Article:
notification. Note that PRF is a mandatory transform type for IKE SA notification. Note that PRF is a mandatory transform type for IKE SA
(see Sections 3.3.2 and 3.3.3 of [RFC7296]) and at least one (see Sections 3.3.2 and 3.3.3 of [RFC7296]) and at least one
transform of this type must always be present in the SA payload in an transform of this type must always be present in the SA payload in an
IKE_SA_INIT request message. IKE_SA_INIT request message.
7.1.1.3. Generating a Cookie 7.1.1.3. Generating a Cookie
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least the specified number of trailing zero bits. This specification least the specified number of trailing zero bits. This specification
requires that the solution to the puzzle contain 4 different keys requires that the solution to the puzzle contain 4 different keys
(i.e. N=4). (i.e. N=4).
In the IKE_SA_INIT exchange it is the cookie that plays the role of In the IKE_SA_INIT exchange it is the cookie that plays the role of
unpredictable string S. In other words, in the IKE_SA_INIT the task unpredictable string S. In other words, in the IKE_SA_INIT the task
for the IKE Initiator is to find the four different, equal-sized keys for the IKE Initiator is to find the four different, equal-sized keys
Ki for the agreed upon PRF such that each result of PRF(Ki,cookie) Ki for the agreed upon PRF such that each result of PRF(Ki,cookie)
where i = [1..4] has a sufficient number of trailing zero bits. Only where i = [1..4] has a sufficient number of trailing zero bits. Only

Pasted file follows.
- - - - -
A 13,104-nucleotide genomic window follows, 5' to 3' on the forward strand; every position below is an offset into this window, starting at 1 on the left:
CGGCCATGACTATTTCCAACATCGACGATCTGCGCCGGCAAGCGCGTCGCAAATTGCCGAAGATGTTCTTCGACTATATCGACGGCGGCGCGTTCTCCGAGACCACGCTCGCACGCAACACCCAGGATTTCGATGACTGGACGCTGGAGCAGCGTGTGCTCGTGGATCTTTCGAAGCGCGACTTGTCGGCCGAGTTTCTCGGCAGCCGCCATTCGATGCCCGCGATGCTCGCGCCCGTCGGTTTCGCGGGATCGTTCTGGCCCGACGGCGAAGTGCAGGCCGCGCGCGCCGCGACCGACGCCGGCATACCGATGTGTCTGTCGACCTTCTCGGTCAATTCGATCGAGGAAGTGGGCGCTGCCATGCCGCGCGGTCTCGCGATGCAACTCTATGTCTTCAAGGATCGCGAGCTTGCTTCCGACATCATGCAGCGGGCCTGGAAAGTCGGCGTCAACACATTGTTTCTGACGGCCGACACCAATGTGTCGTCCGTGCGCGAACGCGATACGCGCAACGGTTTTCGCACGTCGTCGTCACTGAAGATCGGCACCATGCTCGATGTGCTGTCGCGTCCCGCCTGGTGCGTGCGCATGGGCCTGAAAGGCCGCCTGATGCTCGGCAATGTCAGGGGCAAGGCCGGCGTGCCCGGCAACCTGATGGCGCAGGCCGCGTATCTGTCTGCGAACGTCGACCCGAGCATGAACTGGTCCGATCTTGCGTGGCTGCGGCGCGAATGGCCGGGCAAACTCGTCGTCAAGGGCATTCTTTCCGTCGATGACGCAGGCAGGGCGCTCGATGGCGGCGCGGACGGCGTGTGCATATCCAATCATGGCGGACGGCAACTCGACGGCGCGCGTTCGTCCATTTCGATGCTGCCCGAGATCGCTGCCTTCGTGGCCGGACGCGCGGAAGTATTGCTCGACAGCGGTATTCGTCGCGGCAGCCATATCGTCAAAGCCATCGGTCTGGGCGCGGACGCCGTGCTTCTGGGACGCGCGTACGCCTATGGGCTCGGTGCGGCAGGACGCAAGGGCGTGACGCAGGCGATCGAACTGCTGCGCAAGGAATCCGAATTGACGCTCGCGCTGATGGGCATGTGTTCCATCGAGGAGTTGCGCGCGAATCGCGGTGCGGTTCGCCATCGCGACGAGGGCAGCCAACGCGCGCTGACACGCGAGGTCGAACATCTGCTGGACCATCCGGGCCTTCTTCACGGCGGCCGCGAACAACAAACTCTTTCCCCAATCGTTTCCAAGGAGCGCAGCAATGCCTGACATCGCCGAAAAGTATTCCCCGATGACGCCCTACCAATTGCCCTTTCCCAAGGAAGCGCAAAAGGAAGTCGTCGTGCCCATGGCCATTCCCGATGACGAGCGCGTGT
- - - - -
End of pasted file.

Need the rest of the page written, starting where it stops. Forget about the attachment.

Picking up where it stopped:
the content of the COOKIE notification is used in puzzle calculation, the content of the COOKIE notification is used in puzzle calculation,
i.e. the header of the Notification payload is not included. i.e. the header of the Notify payload is not included.
Note, that puzzles in the IKE_AUTH exchange are computed differently Note, that puzzles in the IKE_AUTH exchange are computed differently
than in the IKE_SA_INIT_EXCHANGE. See Section 7.2.3 for details. than in the IKE_SA_INIT_EXCHANGE. See Section 7.2.3 for details.
7.1.4. Analyzing Repeated Request 7.1.4. Analyzing Repeated Request
The received request must at least contain a COOKIE notification. The received request must at least contain a COOKIE notification.
Otherwise it is an initial request and it must be processed according Otherwise it is an initial request and it must be processed according
to Section 7.1. First, the cookie MUST be checked for validity. If to Section 7.1. First, the cookie MUST be checked for validity. If